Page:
"Some birds aren't meant to be caged, their feathers are just too bright"- Morgan Freeman, Shawshank Redemption. This blog is from one such bird who couldn't be caged by organizations who mandate scripted software testing. Pradeep Soundararajan welcomes you to this blog and wishes you a good time here and even otherwise.

Tuesday, October 23, 2007

Test Case Passed! Who cares?

This will take away at least 8 minutes and 24 seconds of your time, so please be careful if you'd like to spend your time on a thing that potentially has a risk of not yielding any good thing for you as a tester. Maybe you might want to continue executing test cases instead of going through this. Click on the image to waste 8 minutes and 24 seconds. You are lucky if you don't have a MS Powerpoint or Open Office suite or anything of that sort because without that you can't waste 8 minute and 24 seconds that I am repeatedly mentioning.





-- Pradeep Soundararajan - http://testertested.blogspot.com - +91-98451-76817 - pradeep.srajan@gmail.com

"Pradeep's first language is not English--his first language appears to be testing." -- Michael Bolton

8 comments:

Ajoy Kumar Singha said...

Hi Pradeep,

I must say your last two posts, "The most challenging software testing quiz" and "Test Case Passed! Who cares?" are among the finest lessons delivered by you. I am eager to see more such posts. Thanks buddy.

Pradeep Soundararajan said...

@Ajoy,

It occurs to me when I read your comment that the last two posts have been the finest -- which also indirectly conveys that the previous posts haven't been fine.

In case you wanted to mean that posts in this blog are generally good for mental health and in the recent past it is getting better and better - I'd request you to re-phrase it.

Every post has involved more or less same time. You'd be surprised that there are at least 50 posts of mine that I discarded because it didn't pass my critical tests. I'd like to give my reader's the best.

As I keep saying - I was and am the first reader of my blog - if it doesn't help me as a reader - I dont post something at all and I am a hard critique of myself - so I tend to give posts that might be good in many testers eyes.

I too am eager to see better posts and here is a fact about the previous two posts - I have spent at least 15 hours on each of them before I posted it and I enjoyed all the time I spent crafting it.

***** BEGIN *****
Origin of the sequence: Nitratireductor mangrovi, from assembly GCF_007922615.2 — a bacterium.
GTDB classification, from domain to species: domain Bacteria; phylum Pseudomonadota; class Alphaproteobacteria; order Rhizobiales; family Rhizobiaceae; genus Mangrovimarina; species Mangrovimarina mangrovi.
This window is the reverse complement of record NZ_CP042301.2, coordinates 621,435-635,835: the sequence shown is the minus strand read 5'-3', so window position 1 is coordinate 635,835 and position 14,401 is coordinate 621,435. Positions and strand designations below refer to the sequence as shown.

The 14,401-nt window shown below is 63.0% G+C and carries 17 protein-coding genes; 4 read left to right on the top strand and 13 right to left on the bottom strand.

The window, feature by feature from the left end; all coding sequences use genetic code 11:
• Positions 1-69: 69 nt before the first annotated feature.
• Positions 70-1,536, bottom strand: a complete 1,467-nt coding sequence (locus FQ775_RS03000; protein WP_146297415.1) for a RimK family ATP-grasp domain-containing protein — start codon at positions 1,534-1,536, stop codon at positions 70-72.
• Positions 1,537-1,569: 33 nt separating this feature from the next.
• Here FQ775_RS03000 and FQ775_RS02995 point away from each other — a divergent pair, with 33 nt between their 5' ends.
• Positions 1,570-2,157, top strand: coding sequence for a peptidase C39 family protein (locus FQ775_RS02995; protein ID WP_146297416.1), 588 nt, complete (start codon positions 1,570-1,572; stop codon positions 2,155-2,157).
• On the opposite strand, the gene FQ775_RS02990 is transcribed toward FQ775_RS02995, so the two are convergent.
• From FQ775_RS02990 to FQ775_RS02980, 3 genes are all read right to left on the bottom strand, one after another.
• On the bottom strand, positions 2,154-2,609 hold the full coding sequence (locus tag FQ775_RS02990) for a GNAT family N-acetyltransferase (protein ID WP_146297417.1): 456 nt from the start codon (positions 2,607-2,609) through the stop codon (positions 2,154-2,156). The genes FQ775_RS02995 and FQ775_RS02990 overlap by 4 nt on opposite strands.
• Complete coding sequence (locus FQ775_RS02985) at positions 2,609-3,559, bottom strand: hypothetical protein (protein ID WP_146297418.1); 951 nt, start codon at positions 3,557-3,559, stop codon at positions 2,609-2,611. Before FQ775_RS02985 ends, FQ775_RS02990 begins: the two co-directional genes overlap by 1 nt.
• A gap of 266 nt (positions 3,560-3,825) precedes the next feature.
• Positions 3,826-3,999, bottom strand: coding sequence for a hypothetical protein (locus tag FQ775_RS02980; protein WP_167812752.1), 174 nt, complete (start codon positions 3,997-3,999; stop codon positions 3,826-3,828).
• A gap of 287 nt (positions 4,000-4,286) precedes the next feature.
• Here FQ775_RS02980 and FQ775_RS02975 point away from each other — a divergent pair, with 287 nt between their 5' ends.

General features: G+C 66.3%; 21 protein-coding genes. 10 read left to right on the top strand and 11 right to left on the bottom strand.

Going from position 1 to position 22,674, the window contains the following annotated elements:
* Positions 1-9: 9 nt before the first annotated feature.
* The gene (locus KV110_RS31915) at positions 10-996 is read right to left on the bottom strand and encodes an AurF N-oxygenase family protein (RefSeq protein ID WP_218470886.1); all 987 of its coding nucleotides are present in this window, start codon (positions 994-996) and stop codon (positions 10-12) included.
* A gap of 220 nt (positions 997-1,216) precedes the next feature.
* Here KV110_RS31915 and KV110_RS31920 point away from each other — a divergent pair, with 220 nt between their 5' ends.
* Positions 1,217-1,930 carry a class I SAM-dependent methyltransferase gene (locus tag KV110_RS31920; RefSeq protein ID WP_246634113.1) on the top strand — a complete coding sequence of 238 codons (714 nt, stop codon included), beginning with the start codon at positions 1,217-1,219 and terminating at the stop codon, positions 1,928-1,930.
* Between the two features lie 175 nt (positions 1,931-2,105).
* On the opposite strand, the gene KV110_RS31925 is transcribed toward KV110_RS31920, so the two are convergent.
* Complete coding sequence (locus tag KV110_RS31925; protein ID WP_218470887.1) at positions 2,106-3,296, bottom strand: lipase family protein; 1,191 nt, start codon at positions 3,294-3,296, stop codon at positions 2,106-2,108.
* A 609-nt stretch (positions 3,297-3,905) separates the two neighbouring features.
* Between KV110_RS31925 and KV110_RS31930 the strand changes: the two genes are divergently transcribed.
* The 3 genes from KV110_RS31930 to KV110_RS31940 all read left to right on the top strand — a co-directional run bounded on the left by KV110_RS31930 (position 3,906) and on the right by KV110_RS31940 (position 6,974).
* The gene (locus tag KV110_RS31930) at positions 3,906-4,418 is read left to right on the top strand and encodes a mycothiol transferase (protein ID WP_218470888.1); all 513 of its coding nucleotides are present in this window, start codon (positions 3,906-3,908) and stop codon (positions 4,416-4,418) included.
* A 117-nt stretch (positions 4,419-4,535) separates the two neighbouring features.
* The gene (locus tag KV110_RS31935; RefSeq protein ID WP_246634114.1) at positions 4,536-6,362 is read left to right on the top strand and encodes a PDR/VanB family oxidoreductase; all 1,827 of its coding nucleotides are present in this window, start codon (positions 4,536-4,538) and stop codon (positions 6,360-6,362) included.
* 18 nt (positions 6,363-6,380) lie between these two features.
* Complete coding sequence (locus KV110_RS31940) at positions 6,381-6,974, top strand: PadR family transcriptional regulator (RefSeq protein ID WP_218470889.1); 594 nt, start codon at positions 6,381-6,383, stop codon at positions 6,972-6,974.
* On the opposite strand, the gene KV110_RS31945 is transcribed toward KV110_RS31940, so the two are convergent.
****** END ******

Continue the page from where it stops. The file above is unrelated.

If an article on testing is fantastic to read but does not help you do better testing - it is no longer fantastic.

Rahul Verma said...

Hi Pradeep,

I found the presentation very informative. The way you have put it together and the creativity involved is superb!

Regards,
Rahul Verma

Anonymous said...

* This article is not all a good one.
* I did waste my (valuable) time(atleast 8min and 24seconds) by clicking on the image that you had put in this post..
*Iam not lucky because I had MS Powerpoint or Open Office suite or anything of that sort in my pc.
* I did not learn that any lesson that you mentioned in this post.
* I don't go through rst.pdf
as you recommend.
* This story is completely boring to me.

Pradeep Soundararajan said...

@Anonymous,

You learned an important lesson that other testers who might have gone through this did not learn and here I am framing it for your - Going through my blog might be a bigger waste of time, which might not help you become a better tester (if you want to be) and hence don't spend further time on this.

Also I think you should start saying about the boring stuff here to others and recommend them not to come here because it is a waste of their time, too.

I thank you for your time and comment and you helped me learn something - you might be a coward.

Shrini Kulkarni said...

A good one again to serve "rapid testing and context driven testing" lessons in "super plain English" (with apologies to Michael Bolton - Software Testing in plain English") ...

As I read through the iterations that "Expected results" sections goes through, I realised that there is an important lesson for all who consider a scripted test as the "ultimate referene" or "the final check".

Cem Kaner in one of his presentations, mentioned (not the exact words) "As a software testers we cater to multiple stakeholders. Testers look for different problems for diffrent stakeholders". I would further add that testers look for diffrent problems other than the ones mentioned (or derived from) in test case, any form of specification or reference.

This presentation of yours also exposes the fact that test cases often hide lot and can mean different to diffrent people.

I liked your "anti-patters" as in "I don't recommend you to use oracles ....."

I found that slide-show version of ppt was rather slow (due to animation) and often got impatient to quickly see next line.

Shrini

Pradeep Soundararajan said...

@Shrini,

As I read through the iterations that "Expected results" sections goes through, I realised that there is an important lesson for all who consider a scripted test as the "ultimate referene" or "the final check".

Yes and you might also have observed the impossibility of having a good exhaustive expected result for each test case.

I found that slide-show version of ppt was rather slow (due to animation) and often got impatient to quickly see next line.

However fast the animation was you are too curious a person and you might still feel impatient :)

Ayreej Rahman said...

Thanks Pradeep
thanks for sharing!